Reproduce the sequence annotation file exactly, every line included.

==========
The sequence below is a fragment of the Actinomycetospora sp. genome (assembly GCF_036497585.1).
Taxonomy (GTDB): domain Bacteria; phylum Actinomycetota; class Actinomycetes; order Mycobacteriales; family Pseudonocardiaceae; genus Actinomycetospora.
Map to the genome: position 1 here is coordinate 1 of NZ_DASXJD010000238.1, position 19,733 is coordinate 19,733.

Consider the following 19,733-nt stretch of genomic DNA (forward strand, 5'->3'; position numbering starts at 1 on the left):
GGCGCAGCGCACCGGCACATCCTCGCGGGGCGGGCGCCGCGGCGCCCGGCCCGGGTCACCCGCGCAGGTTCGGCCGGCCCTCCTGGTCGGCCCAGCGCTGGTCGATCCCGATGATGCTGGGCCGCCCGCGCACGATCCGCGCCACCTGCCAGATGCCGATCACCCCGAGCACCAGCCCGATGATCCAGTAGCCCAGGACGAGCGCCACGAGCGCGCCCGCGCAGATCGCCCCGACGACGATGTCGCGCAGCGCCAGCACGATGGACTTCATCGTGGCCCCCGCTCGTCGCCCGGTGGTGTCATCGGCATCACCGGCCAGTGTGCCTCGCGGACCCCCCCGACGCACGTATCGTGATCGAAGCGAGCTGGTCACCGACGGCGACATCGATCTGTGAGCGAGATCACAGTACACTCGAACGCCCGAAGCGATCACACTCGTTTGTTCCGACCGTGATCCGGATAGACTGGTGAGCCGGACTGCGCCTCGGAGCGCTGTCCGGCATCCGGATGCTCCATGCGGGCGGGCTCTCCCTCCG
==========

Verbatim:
The sequence below is a fragment of the Actinomycetospora sp. genome (assembly GCF_036497585.1).
Taxonomy (GTDB): domain Bacteria; phylum Actinomycetota; class Actinomycetes; order Mycobacteriales; family Pseudonocardiaceae; genus Actinomycetospora.
Map to the genome: position 1 here is coordinate 1 of NZ_DASXJD010000238.1, position 19,733 is coordinate 19,733.

Consider the following 19,733-nt stretch of genomic DNA (forward strand, 5'->3'; position numbering starts at 1 on the left):
GGCGCAGCGCACCGGCACATCCTCGCGGGGCGGGCGCCGCGGCGCCCGGCCCGGGTCACCCGCGCAGGTTCGGCCGGCCCTCCTGGTCGGCCCAGCGCTGGTCGATCCCGATGATGCTGGGCCGCCCGCGCACGATCCGCGCCACCTGCCAGATGCCGATCACCCCGAGCACCAGCCCGATGATCCAGTAGCCCAGGACGAGCGCCACGAGCGCGCCCGCGCAGATCGCCCCGACGACGATGTCGCGCAGCGCCAGCACGATGGACTTCATCGTGGCCCCCGCTCGTCGCCCGGTGGTGTCATCGGCATCACCGGCCAGTGTGCCTCGCGGACCCCCCCGACGCACGTATCGTGATCGAAGCGAGCTGGTCACCGACGGCGACATCGATCTGTGAGCGAGATCACAGTACACTCGAACGCCCGAAGCGATCACACTCGTTTGTTCCGACCGTGATCCGGATAGACTGGTGAGCCGGACTGCGCCTCGGAGCGCTGTCCGGCATCCGGATGCTCCATGCGGGCGGGCTCTCCCTCCG